4. Show the children pictures of different stone tools, and ask them to write what they think each tool was used for. If possible bring some actual samples to class, so that they can feel them and see. Grade them on the originality of their answers.

Chapter 2: Latitudes and Longitudes

1. Activity on page 10: Ask the children to make models of the Earth. They could use a ball as the base. The axis could be shown by passing a knitting needle, or any long needle-like object, through the centre of the ball. The model should show the latitudes and longitudes, and the outline of the continents.
This could be a group or an individual effort. Grade the children on the quality of the model and the accuracy of the features shown, their understanding, practical skills, and leadership skills (in case it is a group effort). Please ensure that the children do it on their own, without the help of their parents, or outside agencies.

2. Ask the children to bring their atlas to class. Make them do the activity on page 12. You could add the names of some more places. This would teach them to use the atlas. You could grade them on the accuracy of their results and the speed with which they are able to complete the assignment. Do help the children who are slower to locate the places. Show them how to locate places using latitudes and longitudes.

3. Ask the children to do a project on globes or maps. Globes and maps have a long and interesting history. They could find out when the first globes/maps were made, and how they slowly evolved till they became what we use today. The children could do a Power Point presentation on it. Evaluate the children on the basis of their basic understanding, practical skills, communication skills, organisational skills and presentation skill.

Social and Political Life
Chapter 2: Diversity, Prejudice and Discrimination

1. Newspaper article-based activity on page 12: Ask the children to read the cutting. Then ask them whether they know of any such instance of discrimination. And if they do, to share it with the rest of the class. Now, encourage the children to have an open discussion on the topic. Listen to them, and evaluate them on their attitude, the force of their arguments, their ability to express themselves, and their values.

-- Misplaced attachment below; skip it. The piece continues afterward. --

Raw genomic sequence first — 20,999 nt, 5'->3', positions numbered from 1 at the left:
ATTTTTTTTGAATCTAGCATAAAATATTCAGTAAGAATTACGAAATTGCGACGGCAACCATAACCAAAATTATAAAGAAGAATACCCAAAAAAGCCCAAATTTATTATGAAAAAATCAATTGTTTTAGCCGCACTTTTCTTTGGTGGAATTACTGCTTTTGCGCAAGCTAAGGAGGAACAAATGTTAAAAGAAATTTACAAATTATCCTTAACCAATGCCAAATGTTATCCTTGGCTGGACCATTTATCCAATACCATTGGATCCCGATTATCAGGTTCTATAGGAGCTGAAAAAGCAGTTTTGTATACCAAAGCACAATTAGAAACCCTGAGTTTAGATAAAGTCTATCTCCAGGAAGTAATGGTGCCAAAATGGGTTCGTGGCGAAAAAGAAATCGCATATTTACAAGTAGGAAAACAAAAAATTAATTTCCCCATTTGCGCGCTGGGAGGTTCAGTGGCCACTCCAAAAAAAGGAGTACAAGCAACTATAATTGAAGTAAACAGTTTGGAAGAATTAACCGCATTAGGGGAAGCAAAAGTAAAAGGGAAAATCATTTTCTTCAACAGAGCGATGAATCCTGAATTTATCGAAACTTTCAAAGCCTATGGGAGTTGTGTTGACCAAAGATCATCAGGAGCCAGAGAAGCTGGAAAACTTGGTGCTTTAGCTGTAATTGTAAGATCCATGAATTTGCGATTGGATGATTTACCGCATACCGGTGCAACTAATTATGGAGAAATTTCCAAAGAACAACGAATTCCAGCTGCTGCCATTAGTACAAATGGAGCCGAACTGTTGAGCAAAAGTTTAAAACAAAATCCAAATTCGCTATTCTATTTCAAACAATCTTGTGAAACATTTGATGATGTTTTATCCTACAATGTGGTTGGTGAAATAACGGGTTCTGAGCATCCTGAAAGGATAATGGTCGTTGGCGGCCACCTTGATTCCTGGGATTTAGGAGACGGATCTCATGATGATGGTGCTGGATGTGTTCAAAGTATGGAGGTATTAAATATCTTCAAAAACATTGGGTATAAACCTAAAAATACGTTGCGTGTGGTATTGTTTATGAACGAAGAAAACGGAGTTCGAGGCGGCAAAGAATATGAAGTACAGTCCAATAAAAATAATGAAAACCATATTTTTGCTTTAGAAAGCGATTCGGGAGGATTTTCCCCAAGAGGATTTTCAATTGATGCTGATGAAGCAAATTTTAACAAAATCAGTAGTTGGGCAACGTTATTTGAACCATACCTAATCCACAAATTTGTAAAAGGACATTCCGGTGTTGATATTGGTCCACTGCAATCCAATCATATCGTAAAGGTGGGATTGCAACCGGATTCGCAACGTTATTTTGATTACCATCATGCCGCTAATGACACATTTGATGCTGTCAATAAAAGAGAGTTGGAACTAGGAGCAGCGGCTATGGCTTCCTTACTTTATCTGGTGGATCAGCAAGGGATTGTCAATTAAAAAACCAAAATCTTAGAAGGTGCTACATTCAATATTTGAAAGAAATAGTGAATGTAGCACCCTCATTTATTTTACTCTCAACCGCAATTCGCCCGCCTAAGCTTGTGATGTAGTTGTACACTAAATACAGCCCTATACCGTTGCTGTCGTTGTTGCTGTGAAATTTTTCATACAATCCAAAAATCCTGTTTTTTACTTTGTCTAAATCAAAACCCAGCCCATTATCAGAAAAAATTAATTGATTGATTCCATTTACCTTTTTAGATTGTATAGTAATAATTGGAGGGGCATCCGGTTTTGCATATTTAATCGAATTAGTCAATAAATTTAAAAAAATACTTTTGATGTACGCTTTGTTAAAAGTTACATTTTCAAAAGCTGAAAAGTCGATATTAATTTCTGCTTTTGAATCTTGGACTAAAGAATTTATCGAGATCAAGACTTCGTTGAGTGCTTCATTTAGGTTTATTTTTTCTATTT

2. Ask the children to do a project on the discrimination and prejudice against the Jewish people, with special reference to the atrocities committed against them during World War II. Encourage the children to read the book The Diary of Anne Frank. This is the diary of a 13-year-old Jewish girl and her family who were forced into hiding by the Nazis during World War II. The project can be either a group activity, or individual effort. You could ask them to do a Power Point presentation on the same. Evaluate the children on the basis of the depth of their understanding of the issue, the originality of language used, effectiveness of presentation, the nature of the images chosen, etc.

3. Do the activity on stereotyping on page 13. Let each child share his or her thoughts with the class. Then encourage them to have a discussion on stereotyping. Assess each child on how well he/she is able to express ideas.

4. Make the children do the assignments given at the end of the chapter (page 17). They can do a project on the life of any famous Indian woman. Or they can make a chart on the famous women of India. Make them do the diary entry based on the photograph shown on the page. Assess them on how well they are able to empathise with the ordeals of a differently-abled child.

5. Show them the movies mentioned. Make them express their feelings after that.